Pros and cons of ID theft protection

Almost 50 million people subscribed to some form of identity-theft protection in 2010. Those services, which cost about $120 to $300 a year, promise to protect your ID by monitoring your credit reports 24/7, scouring "black-market chat rooms" for your personal information, removing your name from marketing lists, and filing fraud alerts. Some throw in up to $1 million in insurance.

More of these pitches are coming from banks, which account for more than half of the $3.5 billion a year spent on ID-theft protection subscriptions.  They are offering ID Theft protection for between $10 and $30 a month.

But our partners at Consumer Reports Magazine say these protection plans provide questionable value. And some promoters of these services have been slapped by the Federal Trade Commission for misleading sales practices and false claims. We dug into the latest products sold by more than two dozen banks, credit-reporting bureaus, and independent companies. Here's what we found:

The claim. Some ID protectors scare up business with inflated claims about crime . "There were 1.2 million more victims in 2009 than 2008," Chase warned on its website. "And with a growing 11 million victims each year, one of those identities could be yours."

The facts.

That promo, which ran in November 2011, was based on statistics that were out of date, according to Consumer Reports. The latest available data show that in 2010 identity fraud fell 27 percent, to 8.1 million victims. As of last fall, Experian Protect MyID was also still claiming that ID theft is "one of the fastest-growing crimes."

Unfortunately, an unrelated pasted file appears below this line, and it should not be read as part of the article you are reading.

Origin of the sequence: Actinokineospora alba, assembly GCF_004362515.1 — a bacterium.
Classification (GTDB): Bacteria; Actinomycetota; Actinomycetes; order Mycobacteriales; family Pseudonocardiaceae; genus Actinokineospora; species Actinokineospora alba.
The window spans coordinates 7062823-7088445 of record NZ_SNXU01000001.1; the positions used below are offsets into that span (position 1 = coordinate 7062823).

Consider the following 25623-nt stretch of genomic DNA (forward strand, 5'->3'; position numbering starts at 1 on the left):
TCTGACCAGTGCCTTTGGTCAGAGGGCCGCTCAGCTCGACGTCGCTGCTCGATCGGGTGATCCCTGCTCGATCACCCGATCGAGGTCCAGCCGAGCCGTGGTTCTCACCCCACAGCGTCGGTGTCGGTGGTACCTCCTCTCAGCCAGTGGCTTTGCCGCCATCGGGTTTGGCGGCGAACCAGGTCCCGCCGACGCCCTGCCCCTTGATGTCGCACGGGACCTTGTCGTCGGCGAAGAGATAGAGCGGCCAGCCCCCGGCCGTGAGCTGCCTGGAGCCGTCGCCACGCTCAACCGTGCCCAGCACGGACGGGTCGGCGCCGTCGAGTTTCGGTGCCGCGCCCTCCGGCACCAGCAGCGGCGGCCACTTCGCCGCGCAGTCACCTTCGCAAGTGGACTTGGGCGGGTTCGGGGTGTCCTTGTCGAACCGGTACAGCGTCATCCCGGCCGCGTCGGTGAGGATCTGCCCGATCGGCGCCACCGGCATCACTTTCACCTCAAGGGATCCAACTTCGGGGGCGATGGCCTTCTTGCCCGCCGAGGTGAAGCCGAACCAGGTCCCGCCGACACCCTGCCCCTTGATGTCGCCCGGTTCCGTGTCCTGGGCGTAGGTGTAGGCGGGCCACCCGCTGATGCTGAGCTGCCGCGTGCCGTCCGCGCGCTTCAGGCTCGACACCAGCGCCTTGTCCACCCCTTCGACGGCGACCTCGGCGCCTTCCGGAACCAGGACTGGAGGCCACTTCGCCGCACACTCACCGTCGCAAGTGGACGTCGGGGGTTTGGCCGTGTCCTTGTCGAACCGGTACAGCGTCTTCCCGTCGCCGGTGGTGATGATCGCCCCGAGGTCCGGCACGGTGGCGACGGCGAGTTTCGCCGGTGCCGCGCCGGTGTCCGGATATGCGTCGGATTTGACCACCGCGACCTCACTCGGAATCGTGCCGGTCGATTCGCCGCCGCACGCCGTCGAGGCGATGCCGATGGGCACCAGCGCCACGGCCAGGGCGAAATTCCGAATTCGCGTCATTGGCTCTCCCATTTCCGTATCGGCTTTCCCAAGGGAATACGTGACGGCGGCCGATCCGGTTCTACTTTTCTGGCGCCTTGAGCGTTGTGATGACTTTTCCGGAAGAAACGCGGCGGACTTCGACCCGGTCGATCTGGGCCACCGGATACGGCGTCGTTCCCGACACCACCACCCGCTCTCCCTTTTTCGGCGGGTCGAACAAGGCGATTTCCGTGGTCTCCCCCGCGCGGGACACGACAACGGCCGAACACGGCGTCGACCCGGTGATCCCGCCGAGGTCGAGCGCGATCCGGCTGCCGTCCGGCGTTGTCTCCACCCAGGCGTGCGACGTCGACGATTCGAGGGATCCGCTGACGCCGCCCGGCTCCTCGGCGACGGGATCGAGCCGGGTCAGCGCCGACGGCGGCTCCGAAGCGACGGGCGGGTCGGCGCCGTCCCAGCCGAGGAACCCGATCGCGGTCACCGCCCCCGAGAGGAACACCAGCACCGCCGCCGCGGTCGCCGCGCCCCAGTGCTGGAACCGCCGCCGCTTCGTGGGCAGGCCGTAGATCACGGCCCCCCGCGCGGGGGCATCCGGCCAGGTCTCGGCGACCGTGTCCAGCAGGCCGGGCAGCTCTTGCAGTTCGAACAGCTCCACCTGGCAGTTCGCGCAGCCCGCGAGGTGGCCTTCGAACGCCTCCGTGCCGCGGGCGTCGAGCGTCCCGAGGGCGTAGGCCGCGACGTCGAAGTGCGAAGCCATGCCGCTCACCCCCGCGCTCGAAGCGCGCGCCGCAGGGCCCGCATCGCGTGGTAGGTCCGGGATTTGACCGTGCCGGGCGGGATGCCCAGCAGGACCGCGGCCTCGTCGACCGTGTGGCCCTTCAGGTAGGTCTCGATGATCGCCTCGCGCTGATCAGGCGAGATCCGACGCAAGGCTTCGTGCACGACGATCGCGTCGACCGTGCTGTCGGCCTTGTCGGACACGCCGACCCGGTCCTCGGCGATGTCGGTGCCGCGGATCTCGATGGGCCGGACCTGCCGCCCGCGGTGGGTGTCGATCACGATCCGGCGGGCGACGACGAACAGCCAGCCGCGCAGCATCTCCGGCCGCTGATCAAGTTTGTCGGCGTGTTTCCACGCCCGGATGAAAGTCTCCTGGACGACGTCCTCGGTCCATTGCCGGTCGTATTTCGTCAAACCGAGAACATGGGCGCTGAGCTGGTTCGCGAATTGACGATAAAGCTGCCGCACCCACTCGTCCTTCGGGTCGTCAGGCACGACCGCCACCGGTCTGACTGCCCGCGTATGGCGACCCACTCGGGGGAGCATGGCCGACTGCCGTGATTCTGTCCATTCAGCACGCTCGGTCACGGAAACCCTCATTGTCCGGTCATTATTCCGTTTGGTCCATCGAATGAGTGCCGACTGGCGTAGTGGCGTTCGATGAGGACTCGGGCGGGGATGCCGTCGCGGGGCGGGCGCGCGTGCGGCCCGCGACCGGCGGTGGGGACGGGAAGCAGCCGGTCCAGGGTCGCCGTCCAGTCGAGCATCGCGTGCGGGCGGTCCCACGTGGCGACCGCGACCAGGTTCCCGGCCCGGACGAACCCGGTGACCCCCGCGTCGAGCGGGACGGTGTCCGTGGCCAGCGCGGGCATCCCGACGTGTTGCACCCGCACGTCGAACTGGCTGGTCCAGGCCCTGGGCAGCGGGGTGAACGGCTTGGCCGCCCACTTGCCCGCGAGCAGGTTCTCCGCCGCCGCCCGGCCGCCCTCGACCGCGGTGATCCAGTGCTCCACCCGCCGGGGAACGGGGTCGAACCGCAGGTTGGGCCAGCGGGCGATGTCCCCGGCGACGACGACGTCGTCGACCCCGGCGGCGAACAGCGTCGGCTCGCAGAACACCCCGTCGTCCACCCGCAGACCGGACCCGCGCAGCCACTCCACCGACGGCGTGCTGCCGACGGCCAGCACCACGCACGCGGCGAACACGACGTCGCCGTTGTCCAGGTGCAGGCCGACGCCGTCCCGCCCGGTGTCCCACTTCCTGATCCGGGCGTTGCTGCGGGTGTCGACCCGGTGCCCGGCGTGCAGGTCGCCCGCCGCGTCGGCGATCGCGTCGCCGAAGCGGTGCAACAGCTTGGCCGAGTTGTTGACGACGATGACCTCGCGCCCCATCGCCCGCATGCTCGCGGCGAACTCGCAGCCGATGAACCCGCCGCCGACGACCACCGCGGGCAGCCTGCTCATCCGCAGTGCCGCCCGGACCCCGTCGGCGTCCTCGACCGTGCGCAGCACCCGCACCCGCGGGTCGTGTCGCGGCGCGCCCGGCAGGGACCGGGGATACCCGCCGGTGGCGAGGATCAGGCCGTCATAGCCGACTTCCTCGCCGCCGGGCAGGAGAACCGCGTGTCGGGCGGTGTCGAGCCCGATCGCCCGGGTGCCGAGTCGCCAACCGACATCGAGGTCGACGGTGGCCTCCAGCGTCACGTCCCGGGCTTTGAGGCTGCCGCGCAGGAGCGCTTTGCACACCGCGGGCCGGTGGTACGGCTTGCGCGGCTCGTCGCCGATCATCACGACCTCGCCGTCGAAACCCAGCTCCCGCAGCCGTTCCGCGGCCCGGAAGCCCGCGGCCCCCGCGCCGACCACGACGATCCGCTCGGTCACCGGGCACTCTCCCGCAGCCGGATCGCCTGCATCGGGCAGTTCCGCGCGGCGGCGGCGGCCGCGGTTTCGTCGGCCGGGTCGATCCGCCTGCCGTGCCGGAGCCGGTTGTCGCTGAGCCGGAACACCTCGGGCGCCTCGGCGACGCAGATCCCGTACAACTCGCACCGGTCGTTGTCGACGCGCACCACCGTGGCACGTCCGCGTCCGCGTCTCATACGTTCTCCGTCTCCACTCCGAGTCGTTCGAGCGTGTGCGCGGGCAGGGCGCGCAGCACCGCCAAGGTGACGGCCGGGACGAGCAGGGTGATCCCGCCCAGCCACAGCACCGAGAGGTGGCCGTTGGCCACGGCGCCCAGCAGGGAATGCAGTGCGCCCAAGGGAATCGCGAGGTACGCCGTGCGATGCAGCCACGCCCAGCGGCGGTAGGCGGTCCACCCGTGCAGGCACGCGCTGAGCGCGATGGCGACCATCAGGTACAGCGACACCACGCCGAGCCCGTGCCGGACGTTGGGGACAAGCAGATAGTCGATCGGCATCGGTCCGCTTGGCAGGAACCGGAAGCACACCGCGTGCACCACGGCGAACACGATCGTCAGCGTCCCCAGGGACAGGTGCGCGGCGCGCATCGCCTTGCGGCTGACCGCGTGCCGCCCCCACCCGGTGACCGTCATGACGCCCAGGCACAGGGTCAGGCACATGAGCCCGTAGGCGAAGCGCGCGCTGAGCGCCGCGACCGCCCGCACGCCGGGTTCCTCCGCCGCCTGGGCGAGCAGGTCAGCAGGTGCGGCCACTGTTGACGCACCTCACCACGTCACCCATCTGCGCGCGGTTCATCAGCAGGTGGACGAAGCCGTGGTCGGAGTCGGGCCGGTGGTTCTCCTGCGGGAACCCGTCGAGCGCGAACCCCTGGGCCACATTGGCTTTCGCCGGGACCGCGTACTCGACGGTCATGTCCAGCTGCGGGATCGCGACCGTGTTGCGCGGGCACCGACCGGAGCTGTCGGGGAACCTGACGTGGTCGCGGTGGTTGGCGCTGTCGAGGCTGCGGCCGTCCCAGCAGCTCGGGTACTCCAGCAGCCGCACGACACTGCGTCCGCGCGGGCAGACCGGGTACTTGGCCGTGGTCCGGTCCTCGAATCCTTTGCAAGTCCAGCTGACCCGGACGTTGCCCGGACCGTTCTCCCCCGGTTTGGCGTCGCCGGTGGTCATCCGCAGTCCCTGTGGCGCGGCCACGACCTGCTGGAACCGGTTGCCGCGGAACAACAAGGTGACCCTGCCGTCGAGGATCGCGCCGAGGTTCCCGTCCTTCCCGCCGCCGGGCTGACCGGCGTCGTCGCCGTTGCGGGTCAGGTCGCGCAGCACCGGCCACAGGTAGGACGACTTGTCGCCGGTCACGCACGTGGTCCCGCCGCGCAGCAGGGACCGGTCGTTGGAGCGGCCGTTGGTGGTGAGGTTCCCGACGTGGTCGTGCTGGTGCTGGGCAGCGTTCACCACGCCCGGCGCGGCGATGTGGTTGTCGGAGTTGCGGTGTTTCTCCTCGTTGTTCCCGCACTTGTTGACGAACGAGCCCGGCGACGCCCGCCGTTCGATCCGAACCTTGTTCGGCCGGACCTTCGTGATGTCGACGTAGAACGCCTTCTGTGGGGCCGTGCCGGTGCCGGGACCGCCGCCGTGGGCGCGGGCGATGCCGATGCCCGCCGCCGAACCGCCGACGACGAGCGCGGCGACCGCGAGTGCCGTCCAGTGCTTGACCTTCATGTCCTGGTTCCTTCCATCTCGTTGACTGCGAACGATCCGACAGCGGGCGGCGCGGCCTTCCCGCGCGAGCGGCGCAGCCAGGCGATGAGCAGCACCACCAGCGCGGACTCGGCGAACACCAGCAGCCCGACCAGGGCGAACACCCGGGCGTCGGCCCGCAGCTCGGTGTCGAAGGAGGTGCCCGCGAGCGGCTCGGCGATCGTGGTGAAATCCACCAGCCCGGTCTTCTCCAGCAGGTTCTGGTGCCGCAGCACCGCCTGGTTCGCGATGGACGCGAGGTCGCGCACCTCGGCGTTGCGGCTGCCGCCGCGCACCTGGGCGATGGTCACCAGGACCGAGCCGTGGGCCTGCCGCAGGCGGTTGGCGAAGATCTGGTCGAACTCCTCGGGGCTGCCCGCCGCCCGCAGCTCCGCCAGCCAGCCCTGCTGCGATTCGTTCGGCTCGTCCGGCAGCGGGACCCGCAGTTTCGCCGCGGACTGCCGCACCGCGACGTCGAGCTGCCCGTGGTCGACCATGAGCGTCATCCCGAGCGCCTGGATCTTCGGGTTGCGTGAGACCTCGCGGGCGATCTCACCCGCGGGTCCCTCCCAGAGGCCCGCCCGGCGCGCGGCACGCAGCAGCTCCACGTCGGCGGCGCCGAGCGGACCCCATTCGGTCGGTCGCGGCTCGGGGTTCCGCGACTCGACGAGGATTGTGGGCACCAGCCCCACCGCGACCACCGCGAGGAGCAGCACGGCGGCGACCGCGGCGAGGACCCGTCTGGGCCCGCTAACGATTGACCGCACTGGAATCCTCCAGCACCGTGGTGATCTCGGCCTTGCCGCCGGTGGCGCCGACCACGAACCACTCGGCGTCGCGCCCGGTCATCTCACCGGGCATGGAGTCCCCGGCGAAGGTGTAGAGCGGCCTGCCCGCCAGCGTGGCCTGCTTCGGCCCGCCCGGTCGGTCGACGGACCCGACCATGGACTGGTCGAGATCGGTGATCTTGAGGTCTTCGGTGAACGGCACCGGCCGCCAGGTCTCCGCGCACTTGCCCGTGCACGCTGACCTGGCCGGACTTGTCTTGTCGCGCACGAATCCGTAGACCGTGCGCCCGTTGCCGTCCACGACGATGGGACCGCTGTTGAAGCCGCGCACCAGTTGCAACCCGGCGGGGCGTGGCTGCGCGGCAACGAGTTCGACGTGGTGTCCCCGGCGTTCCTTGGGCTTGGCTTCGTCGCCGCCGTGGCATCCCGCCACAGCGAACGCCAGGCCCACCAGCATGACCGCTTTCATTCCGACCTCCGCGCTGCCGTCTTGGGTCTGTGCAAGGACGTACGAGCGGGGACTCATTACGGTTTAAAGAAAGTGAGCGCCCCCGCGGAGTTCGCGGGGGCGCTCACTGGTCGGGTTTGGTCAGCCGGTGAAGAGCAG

More significant, identity fraud is down because financial institutions are doing a better job preventing it. And consumers have become more eagle-eyed about their own accounts, without the need for a paid subscription service.

What you should do.

Take the threat seriously, but don't panic. Even the statistic of 8 million victims overstates the danger.

More than 80 percent of what's been called identity theft involves fraudulent charges on existing accounts, according to the U.S. Department of Justice, but in most cases a cardholder's liability is limited to $50 for a lost or stolen credit card.

For debit cards, liability for an unauthorized transaction is limited to $50 if it's reported within two business days of the date a cardholder learns of it. After two days, liability can climb to $500 or more, but many banks provide additional voluntary protections.

What's relatively rare is "new account" and "personal information" ID theft, in which someone uses your name, birth date, and Social Security number to open new credit accounts, tap your health insurance, earn taxable income, or commit crimes in your name. Only 765,000 households were victims of this form of ID theft in 2010, according to the Bureau of Justice statistics, which means the chance of it happening to you is less than 1 percent a year.

What you should do.

Consumer Reports says you can do it yourself for less. Sign up for online access to your bank and credit accounts and monitor them frequently. Periodically check your credit reports. You can get 3 free credit reports each year at annualcreditreport.com.

Consumer Reports also suggests putting a security freeze on your credit reports.  It costs about $10 at each of the big 3 credit bureaus, Experian, Equifax, and TransUnion.

Use security software on all your computers and smart phones, and respond aggressively to any hint of an unathorized or suspicious charge.

And don't waste your money.

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This content was provided by and is copyrighted by Consumer Reports Magazine, a partner of ABC Action News.

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